Dakar chief responds to Loeb, Sainz after heavy criticism
Dakar Rally director David Castera has promised a more balanced 2022 event after this year’s rally-raid was heavily criticised by heavyweights Carlos Sainz and Sebastien Loeb.
Both three-time Dakar winner Sainz and WRC champion Loeb lashed out at the roadbook over the course of the two-week marathon in Saudi Arabia in January, having lost heaps of time with unrelated navigational troubles.
X-Raid Mini driver Sainz said he was “fed up” after getting lost in the desert twice in the first three days, describing the event as more of a ‘gymkhana than a rally-raid”, while Loeb felt he could make little difference to the outcome in “a race of co-drivers and not drivers.”
The comments followed a major change this year, with roadbooks handed to each crew 15 minutes prior to the stage instead of the previous evening, leaving them with no time to add their own notes - although Dakar tried to compensate for this by supplying more detailed roadbooks.
Castera initially responded to Sainz and Loeb back in January by saying organiser ASO is not making the roadbook “difficult on purpose”, but has offered a more detailed answer in a presentation for the 2022 Dakar rally.
Castera, who took up the role as Dakar chief in March 2019, said he will ensure navigation will not play as big a role in next year’s event as it did in 2021 - but warned that he can’t “betray the discipline” and take away the navigational challenge altogether from Dakar.
"Well, the criticism came from one person out of 300 on a Dakar,” said Castera. “No, but it's true that it came from two who have done WRC, Sebastien Loeb and Carlos Sainz.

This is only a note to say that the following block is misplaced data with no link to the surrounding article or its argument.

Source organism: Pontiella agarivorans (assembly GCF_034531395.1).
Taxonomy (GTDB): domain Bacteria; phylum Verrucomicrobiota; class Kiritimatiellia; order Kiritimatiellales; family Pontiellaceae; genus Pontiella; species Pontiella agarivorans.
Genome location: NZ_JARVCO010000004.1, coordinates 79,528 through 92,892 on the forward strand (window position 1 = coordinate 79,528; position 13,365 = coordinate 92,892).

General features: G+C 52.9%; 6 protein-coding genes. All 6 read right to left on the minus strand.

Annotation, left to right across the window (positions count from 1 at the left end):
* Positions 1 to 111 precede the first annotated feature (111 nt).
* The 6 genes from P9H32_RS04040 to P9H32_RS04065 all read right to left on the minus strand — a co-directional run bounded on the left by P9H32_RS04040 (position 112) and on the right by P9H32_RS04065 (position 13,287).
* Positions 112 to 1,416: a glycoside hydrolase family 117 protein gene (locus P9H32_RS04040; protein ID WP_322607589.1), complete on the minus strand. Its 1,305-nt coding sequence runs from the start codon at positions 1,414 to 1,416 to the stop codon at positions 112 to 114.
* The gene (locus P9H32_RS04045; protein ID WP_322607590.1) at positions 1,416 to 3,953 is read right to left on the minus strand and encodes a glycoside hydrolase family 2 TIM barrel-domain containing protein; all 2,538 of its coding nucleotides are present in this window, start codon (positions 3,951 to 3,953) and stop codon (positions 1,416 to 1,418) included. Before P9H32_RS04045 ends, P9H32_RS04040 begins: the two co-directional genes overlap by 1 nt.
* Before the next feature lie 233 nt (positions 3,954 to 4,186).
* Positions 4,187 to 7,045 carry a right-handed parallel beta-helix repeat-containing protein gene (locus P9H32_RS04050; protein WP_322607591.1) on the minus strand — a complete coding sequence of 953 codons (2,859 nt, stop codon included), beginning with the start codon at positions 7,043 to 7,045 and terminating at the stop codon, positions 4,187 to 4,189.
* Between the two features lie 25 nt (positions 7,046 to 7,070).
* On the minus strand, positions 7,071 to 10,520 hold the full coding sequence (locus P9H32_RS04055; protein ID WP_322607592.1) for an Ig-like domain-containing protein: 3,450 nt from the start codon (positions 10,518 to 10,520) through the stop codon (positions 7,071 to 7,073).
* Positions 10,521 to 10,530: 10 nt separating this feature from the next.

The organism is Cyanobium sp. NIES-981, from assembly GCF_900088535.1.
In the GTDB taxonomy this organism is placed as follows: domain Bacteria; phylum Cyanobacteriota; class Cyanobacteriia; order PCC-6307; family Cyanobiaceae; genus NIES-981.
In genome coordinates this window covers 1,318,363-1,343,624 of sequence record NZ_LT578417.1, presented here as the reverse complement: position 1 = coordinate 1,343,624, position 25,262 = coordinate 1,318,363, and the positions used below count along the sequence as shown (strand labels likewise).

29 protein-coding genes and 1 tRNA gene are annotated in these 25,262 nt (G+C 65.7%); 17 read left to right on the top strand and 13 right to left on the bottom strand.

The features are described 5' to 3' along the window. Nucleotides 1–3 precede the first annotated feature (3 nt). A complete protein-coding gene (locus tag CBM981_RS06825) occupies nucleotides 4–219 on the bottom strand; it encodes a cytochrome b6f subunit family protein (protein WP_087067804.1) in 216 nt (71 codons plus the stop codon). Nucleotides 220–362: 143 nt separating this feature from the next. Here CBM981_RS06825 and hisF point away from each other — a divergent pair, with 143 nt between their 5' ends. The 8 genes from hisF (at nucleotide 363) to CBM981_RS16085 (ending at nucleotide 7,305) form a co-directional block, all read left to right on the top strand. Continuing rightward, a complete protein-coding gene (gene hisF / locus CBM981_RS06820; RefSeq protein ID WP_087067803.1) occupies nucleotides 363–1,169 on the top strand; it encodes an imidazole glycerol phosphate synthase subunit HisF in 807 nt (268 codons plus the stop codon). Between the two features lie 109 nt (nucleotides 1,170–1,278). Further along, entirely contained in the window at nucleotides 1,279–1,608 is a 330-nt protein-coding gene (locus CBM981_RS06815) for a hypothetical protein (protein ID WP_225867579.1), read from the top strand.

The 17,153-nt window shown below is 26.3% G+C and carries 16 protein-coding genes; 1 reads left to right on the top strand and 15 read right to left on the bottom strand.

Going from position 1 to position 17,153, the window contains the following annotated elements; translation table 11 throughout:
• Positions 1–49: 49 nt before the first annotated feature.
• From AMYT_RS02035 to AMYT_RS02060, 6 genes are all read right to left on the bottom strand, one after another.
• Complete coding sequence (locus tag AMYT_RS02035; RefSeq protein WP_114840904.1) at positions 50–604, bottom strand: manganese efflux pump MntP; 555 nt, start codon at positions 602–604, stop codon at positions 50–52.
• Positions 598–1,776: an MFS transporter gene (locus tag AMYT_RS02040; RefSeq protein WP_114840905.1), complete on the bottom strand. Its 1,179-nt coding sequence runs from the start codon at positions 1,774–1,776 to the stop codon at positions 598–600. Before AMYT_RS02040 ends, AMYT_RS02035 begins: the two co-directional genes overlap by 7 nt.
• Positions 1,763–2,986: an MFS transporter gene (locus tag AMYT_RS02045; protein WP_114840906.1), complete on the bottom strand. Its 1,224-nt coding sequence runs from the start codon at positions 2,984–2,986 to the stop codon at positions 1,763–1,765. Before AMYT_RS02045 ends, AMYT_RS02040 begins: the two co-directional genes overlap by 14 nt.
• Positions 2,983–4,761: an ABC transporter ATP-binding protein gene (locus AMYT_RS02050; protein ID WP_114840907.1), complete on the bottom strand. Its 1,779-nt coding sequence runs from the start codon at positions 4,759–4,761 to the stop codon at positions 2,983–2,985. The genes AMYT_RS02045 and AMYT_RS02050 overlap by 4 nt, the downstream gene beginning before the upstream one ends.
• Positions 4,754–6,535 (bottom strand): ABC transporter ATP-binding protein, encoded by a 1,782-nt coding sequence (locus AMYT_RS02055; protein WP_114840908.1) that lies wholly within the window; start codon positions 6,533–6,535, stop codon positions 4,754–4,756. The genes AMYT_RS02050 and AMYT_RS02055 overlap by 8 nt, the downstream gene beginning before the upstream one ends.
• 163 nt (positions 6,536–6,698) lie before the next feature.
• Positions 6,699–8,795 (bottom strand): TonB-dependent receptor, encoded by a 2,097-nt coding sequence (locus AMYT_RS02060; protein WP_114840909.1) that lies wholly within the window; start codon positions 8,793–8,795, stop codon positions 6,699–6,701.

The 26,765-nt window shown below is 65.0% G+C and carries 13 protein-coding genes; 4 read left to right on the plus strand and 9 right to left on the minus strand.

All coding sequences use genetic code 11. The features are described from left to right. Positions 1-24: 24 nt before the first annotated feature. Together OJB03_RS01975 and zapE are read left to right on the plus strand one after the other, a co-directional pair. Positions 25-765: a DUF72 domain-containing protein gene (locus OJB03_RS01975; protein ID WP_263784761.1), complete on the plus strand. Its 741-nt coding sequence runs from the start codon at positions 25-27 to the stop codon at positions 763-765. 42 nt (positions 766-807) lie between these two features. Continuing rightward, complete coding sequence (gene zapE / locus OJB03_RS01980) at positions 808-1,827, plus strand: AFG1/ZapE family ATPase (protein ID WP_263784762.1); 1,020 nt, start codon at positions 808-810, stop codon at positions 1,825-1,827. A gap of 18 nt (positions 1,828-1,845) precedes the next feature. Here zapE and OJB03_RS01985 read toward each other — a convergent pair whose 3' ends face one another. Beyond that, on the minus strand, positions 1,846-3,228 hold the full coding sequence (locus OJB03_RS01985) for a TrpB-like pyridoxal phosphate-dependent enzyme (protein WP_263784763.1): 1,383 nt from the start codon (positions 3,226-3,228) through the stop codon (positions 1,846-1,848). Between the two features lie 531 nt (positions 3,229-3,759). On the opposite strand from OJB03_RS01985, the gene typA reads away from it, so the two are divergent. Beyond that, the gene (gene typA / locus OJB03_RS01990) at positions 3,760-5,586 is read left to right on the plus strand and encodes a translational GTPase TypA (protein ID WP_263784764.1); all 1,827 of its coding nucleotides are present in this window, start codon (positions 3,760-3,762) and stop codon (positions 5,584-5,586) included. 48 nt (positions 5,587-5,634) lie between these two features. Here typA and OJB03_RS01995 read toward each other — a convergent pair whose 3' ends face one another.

“For me, in French we say le Gardien du Temple, I am the guardian of the essences, who watches over the spirit of rally-raid: endurance, more adventure, more driving, more navigation.
“I am here to find a balance between these pillars of the rally-raid spirit. It's true that sometimes one can be more important than the other, as was the case last year with navigation.
"Next year I want to find a better balance, but what the drivers don't understand is that I'm not trying to make it extremely difficult.
“When we do the reconnaissance in October the roads are perfectly visible, but until the race takes place it rains, it's windy, a lot of people pass on a parallel road. So it can be much more difficult when the drivers complete the stages, but sometimes it can be easier too.
"It's very complicated to find this balance, but it's my job and I will try to adjust it, but I will never remove the navigation pillar, otherwise I betray this discipline. Loeb, Sainz and the others have to understand this very well, otherwise they have nothing to do in the Dakar".
Castera, who was Cyril Despres’ co-driver at Peugeot from 2016-18 and then Stephane Peterhansel’s navigator at X-raid in 2019, acknowledged that navigation has become more complex since the rally left South America in 2020 and that it is something the competitors must come to terms with and adapt to.
"It used to be very easy in South America, which I know because I organised 10 Dakars there and also did it as a co-driver: there was little navigation,” he said.
“But Carlos also has a very big problem. Those images in which he was seen going in one direction and in the other like a remote-controlled car, that can't be, nobody does that.
“I have done one Dakar with Peterhansel and three-four with Despres and when we had a problem, we stopped, talked and took a decision together..
"We won stages even if we stopped for a minute or two. That's something that Carlos and Sebastien also have to understand, that it's part of the race, that in Saudi Arabia it's very different from the previous philosophy and they have to change their mindset.
“Navigation is part of the Dakar and will remain so. What I understand very well is that it doesn't have to be a lottery and that's the job I have to do now.”
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